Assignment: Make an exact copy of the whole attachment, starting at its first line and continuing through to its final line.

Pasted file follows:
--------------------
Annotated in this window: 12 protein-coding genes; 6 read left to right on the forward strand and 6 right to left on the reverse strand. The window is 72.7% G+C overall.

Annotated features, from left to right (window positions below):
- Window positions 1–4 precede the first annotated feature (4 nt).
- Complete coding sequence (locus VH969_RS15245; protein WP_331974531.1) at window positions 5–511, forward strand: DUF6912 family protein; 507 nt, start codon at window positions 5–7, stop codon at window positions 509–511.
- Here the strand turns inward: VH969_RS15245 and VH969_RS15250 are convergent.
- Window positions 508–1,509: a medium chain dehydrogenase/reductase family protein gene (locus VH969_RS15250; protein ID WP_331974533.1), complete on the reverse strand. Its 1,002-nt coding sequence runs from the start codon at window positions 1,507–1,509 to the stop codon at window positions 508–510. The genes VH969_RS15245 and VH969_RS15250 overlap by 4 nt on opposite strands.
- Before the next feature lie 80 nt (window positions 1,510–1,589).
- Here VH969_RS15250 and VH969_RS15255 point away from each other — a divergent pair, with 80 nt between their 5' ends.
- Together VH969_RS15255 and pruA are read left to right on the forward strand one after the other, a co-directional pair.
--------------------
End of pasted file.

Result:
Annotated in this window: 12 protein-coding genes; 6 read left to right on the forward strand and 6 right to left on the reverse strand. The window is 72.7% G+C overall.

Annotated features, from left to right (window positions below):
- Window positions 1–4 precede the first annotated feature (4 nt).
- Complete coding sequence (locus VH969_RS15245; protein WP_331974531.1) at window positions 5–511, forward strand: DUF6912 family protein; 507 nt, start codon at window positions 5–7, stop codon at window positions 509–511.
- Here the strand turns inward: VH969_RS15245 and VH969_RS15250 are convergent.
- Window positions 508–1,509: a medium chain dehydrogenase/reductase family protein gene (locus VH969_RS15250; protein ID WP_331974533.1), complete on the reverse strand. Its 1,002-nt coding sequence runs from the start codon at window positions 1,507–1,509 to the stop codon at window positions 508–510. The genes VH969_RS15245 and VH969_RS15250 overlap by 4 nt on opposite strands.
- Before the next feature lie 80 nt (window positions 1,510–1,589).
- Here VH969_RS15250 and VH969_RS15255 point away from each other — a divergent pair, with 80 nt between their 5' ends.
- Together VH969_RS15255 and pruA are read left to right on the forward strand one after the other, a co-directional pair.